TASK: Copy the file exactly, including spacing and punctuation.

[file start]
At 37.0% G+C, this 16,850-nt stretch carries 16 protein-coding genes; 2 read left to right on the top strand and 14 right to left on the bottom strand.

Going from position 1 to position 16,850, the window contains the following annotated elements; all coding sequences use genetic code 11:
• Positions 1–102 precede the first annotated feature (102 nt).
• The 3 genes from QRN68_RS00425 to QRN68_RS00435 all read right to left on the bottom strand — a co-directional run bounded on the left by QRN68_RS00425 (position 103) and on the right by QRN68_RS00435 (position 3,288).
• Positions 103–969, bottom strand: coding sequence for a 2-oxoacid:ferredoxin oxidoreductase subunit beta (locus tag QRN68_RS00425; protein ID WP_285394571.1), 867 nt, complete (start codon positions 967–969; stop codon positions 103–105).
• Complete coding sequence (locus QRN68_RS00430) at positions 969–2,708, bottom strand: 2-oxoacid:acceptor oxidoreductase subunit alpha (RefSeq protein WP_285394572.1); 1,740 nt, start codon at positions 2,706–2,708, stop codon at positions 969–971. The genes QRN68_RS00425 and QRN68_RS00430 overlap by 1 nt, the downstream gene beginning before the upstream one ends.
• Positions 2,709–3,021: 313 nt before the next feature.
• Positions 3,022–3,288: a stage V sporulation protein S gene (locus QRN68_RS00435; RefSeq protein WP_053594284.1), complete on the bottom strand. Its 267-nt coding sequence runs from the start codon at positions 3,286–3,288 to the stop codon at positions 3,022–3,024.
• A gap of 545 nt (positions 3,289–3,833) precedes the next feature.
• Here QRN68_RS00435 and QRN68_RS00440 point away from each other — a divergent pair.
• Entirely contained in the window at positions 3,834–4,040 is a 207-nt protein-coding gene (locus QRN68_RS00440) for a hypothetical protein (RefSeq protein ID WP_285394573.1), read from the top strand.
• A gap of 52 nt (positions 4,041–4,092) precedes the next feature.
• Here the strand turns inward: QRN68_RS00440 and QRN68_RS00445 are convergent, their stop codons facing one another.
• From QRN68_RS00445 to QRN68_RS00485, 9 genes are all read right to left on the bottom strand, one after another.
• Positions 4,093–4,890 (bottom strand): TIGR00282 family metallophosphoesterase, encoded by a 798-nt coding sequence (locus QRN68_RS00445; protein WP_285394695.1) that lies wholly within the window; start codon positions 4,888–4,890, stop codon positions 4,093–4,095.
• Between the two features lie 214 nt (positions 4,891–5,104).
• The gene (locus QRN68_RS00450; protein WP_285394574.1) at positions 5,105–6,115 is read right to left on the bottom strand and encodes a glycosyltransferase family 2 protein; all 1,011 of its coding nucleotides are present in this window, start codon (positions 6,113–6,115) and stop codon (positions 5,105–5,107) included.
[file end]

At 37.0% G+C, this 16,850-nt stretch carries 16 protein-coding genes; 2 read left to right on the top strand and 14 right to left on the bottom strand.

Going from position 1 to position 16,850, the window contains the following annotated elements; all coding sequences use genetic code 11:
• Positions 1–102 precede the first annotated feature (102 nt).
• The 3 genes from QRN68_RS00425 to QRN68_RS00435 all read right to left on the bottom strand — a co-directional run bounded on the left by QRN68_RS00425 (position 103) and on the right by QRN68_RS00435 (position 3,288).
• Positions 103–969, bottom strand: coding sequence for a 2-oxoacid:ferredoxin oxidoreductase subunit beta (locus tag QRN68_RS00425; protein ID WP_285394571.1), 867 nt, complete (start codon positions 967–969; stop codon positions 103–105).
• Complete coding sequence (locus QRN68_RS00430) at positions 969–2,708, bottom strand: 2-oxoacid:acceptor oxidoreductase subunit alpha (RefSeq protein WP_285394572.1); 1,740 nt, start codon at positions 2,706–2,708, stop codon at positions 969–971. The genes QRN68_RS00425 and QRN68_RS00430 overlap by 1 nt, the downstream gene beginning before the upstream one ends.
• Positions 2,709–3,021: 313 nt before the next feature.
• Positions 3,022–3,288: a stage V sporulation protein S gene (locus QRN68_RS00435; RefSeq protein WP_053594284.1), complete on the bottom strand. Its 267-nt coding sequence runs from the start codon at positions 3,286–3,288 to the stop codon at positions 3,022–3,024.
• A gap of 545 nt (positions 3,289–3,833) precedes the next feature.
• Here QRN68_RS00435 and QRN68_RS00440 point away from each other — a divergent pair.
• Entirely contained in the window at positions 3,834–4,040 is a 207-nt protein-coding gene (locus QRN68_RS00440) for a hypothetical protein (RefSeq protein ID WP_285394573.1), read from the top strand.
• A gap of 52 nt (positions 4,041–4,092) precedes the next feature.
• Here the strand turns inward: QRN68_RS00440 and QRN68_RS00445 are convergent, their stop codons facing one another.
• From QRN68_RS00445 to QRN68_RS00485, 9 genes are all read right to left on the bottom strand, one after another.
• Positions 4,093–4,890 (bottom strand): TIGR00282 family metallophosphoesterase, encoded by a 798-nt coding sequence (locus QRN68_RS00445; protein WP_285394695.1) that lies wholly within the window; start codon positions 4,888–4,890, stop codon positions 4,093–4,095.
• Between the two features lie 214 nt (positions 4,891–5,104).
• The gene (locus QRN68_RS00450; protein WP_285394574.1) at positions 5,105–6,115 is read right to left on the bottom strand and encodes a glycosyltransferase family 2 protein; all 1,011 of its coding nucleotides are present in this window, start codon (positions 6,113–6,115) and stop codon (positions 5,105–5,107) included.